[the Centurion holds a sword to his throat] Brian: Aaagh ! Not the dative, not the dative ! Er, er, accusative, “Domum” ! Centurion: But “Domus” takes the locative, which is…? Brian: Er, “Domum” ! Centurion:[Writes “Domum”] Understand? Now, write it out a hundred times. Brian: Yes sir. Thank you, sir. Hail Caesar, sir
Corey came home from the maritime school today totally downhearted. He had to withdraw from the AB class in which he was enrolled because of our SNAFU with the IRS. Then he went to the union to turn in his application, and the guy who talked to him said that he would only be qualified as a beginner.
Imagine how it would feel if you have piloted tug boats on your own, you hold a 200 ton Master’s license, and because you don’t have an AB (able-bodied seaman) qualification, someone wants to put you in with a group of people who have never worked on a boat in their lives. It’s insulting, to say the very least.
At the moment, he is sleeping. It’s 5:30 in the afternoon, and Corey only naps when he doesn’t feel well and when he is really depressed. Today, it’s both.
I feel so utterly helpless because there is nothing that I can do for him. If I had something of value to sell to get the money for his tuition, I would do it without a backward glance. But I do not possess valuable things. The most valuable things I have are my wedding and engagement rings, and I know from previous experience that I would not get very much for either one. Their value lies in the sentiment.
I despise feeling helpless. I am angry at the world. And Eamonn is coming to me telling me about all of the things that he needs as a senior: his senior dues, his prom fees, his yearbook. We still haven’t finished paying for his senior pictures. We agreed to help with his senior dues when we thought that we were going to have a little bit of tax money leftover. I know that this is one of the most exciting times in his life, yet my answer to him is the same as it’s been throughout all of last year and into this year: We’ll have to see.
He has been saving money of his own, but working one or two shifts a week at minimum wage isn’t really giving him that much to set aside. And I cannot allow him to work more because he is not good at balancing school and work, and frankly, school and getting him to graduate are much more important.
You want to know the irony of the whole situation? We went to the City of Norfolk to see if we could get assistace with our water bill. They have a program specifically tailored to help people with water bills. However, we make too much money. Too much money? By whose standards? Certainly not AIG standards. We didn’t want to apply in the first place, not because we are embarrassed, but because of that whole concept of being able to take care of yourself, your family.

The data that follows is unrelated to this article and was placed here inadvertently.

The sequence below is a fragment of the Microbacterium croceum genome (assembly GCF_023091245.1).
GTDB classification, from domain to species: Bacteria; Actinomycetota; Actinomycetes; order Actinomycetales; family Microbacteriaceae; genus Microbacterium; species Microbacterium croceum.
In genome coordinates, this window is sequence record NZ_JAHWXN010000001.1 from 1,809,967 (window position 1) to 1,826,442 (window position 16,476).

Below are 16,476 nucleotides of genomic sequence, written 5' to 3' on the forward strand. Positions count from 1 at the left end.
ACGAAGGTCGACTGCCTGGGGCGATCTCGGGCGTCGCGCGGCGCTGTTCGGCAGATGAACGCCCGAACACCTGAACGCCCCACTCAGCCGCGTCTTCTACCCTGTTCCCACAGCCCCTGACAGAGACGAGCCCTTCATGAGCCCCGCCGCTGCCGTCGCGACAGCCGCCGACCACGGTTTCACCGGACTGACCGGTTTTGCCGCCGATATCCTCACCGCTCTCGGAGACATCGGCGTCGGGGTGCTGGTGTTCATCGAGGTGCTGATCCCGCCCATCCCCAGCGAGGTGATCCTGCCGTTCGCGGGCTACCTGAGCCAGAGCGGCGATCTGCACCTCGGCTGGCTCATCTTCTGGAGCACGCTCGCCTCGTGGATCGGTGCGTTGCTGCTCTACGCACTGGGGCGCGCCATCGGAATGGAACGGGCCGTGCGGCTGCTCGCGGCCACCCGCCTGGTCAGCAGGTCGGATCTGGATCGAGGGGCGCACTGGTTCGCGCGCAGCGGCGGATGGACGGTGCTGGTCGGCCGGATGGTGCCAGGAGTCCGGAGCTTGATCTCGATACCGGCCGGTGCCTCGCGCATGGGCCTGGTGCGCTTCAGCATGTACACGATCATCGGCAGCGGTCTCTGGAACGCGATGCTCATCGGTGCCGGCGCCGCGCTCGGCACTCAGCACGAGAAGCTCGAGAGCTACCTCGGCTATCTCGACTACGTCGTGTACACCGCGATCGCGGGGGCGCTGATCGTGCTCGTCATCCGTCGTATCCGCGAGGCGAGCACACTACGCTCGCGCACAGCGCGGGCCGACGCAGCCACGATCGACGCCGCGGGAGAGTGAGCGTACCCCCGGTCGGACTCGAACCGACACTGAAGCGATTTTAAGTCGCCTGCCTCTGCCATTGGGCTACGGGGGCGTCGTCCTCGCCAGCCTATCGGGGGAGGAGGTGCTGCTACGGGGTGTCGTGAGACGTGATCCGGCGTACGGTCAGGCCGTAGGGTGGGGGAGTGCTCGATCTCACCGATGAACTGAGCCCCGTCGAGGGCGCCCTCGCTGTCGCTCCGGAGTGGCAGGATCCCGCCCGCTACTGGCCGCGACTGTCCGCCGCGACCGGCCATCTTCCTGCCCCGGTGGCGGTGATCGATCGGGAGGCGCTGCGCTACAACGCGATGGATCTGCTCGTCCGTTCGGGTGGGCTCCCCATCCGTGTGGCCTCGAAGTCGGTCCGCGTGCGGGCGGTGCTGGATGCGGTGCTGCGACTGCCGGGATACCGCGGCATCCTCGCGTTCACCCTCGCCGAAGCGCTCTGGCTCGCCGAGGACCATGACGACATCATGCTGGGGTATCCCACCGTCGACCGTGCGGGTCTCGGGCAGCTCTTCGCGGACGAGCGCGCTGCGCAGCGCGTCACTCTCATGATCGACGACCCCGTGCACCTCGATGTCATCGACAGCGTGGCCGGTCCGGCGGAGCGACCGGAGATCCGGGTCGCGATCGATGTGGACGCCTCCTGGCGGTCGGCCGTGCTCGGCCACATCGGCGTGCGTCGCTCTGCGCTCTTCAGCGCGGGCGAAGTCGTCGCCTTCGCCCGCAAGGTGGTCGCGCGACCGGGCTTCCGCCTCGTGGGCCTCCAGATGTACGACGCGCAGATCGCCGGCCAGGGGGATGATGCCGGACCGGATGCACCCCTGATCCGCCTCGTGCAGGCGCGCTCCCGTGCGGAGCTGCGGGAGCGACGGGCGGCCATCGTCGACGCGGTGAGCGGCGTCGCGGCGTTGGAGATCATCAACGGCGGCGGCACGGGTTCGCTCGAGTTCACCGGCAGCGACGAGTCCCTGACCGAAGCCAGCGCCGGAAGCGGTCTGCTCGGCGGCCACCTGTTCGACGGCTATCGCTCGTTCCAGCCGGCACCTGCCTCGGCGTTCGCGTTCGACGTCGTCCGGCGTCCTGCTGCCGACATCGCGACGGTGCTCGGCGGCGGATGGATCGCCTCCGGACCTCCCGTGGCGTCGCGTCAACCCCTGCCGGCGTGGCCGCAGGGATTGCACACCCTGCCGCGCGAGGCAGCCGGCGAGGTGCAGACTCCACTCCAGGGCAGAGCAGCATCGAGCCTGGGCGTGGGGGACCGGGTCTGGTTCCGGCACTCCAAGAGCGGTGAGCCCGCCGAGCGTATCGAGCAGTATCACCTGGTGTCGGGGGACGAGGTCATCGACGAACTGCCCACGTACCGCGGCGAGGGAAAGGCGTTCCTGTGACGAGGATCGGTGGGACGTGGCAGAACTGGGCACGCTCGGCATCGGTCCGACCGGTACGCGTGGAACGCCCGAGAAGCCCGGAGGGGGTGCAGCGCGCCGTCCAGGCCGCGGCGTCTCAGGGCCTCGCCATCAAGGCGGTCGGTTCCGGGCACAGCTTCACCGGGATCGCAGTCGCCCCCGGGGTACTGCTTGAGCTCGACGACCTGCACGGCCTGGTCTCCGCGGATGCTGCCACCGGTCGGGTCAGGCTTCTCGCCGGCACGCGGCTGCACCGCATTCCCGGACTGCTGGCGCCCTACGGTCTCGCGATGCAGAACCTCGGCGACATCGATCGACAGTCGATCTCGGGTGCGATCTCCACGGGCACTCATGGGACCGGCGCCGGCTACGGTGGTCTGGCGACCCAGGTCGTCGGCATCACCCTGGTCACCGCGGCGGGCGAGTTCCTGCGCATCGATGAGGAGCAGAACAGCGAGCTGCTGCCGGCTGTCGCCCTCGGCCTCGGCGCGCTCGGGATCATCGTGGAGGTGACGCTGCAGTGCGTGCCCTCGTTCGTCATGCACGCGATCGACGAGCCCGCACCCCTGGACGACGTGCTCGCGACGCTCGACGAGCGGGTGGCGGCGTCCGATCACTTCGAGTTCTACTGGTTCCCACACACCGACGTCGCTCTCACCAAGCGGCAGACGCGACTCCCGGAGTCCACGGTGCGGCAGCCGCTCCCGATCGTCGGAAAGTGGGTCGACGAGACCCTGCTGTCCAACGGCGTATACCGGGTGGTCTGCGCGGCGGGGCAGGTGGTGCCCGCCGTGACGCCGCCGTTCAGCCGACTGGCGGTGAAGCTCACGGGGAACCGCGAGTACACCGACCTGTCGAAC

Hard work brings its rewards: that Puritan work ethic in which we happen to believe. You know, that if you work hard, are honest and work within the system, then things will work out for you. I’ve worked since I was 15. I have been putting my share into the coffers for a long time now. Corey has worked since he was a teenager; he served his country. Something is wrong here.
But I cannot even begin to put a finger on all of the things that are wrong with this situation. Drug dealers drive around in fancy cars, wear the best clothes, want for nothing. People involved in organized crime have their own definitions of family and being taken care of. Wall Street gives out bonuses in the 8 figures. My son just wants to go to his senior prom. What’s wrong with this picture?
I mean, I’m thankful that we aren’t at the poverty level. Truly. I have a real appreciation for all that we do have and am aware that compared to so many Americans today, we are ironically in an enviable position. But the message in this is that too many people are doing without while a select few are doing really well.
I appreciate the fact that we have food and shelter. But my health insurance premium is killing us. It really makes me want to see nationalized health care. And don’t give me the argument that nationalized health care is the country’s first step into socialism. Too many democratic societies have nationalized health care, which disproves that big fallacy. If we weren’t shelling out so much for my stupid insurance, which I cannot live without, we might be in better shape. But as it is, we have no options.
No options. That phrase is unbearable to me for so many reasons.
I sent an e-mail to the White House today. Not that I think that anything will really come of it, but it just felt good to get some things off my chest. You see, I believe that you can support an administration and still exercise your basic First Amendment Freedoms. Maybe I’m wearing rose-colored glasses when I allow myself to think that things in this country will get better; my only fear is that we will sink before things get better.
I thought that I would share a little poetry today as it always helps me when I am depressed, angry, or anxious (and I am all three today). And since I don’t have one of my own that fits my particular mood, I am going to borrow from one of my favorite poets.
The following pantoum is by Donald Justice. A pantoum is a type of highly stylized poem, like the villanelle. In a pantoum, which is written in quatrains, the second and fourth lines of a stanza become the first and third lines of the following stanza.
Pantoum of the Great Depression
Our lives avoided tragedy
Simply by going on and on,
Without end and with little apparent meaning.
Oh, there were storms and small catastrophes.
Simply by going on and on
We managed. No need for the heroic.
Oh, there were storms and small catastrophes.
I don’t remember all the particulars.
We managed. No need for the heroic.
There were the usual celebrations, the usual sorrows.
I don’t remember all the particulars.
Across the fence, the neighbors were our chorus.
There were the usual celebrations, the usual sorrows
Thank god no one said anything in verse.
The neighbors were our only chorus,
And if we suffered we kept quiet about it.
At no time did anyone say anything in verse.
It was the ordinary pities and fears consumed us,
And if we suffered we kept quiet about it.
No audience would ever know our story.
It was the ordinary pities and fears consumed us.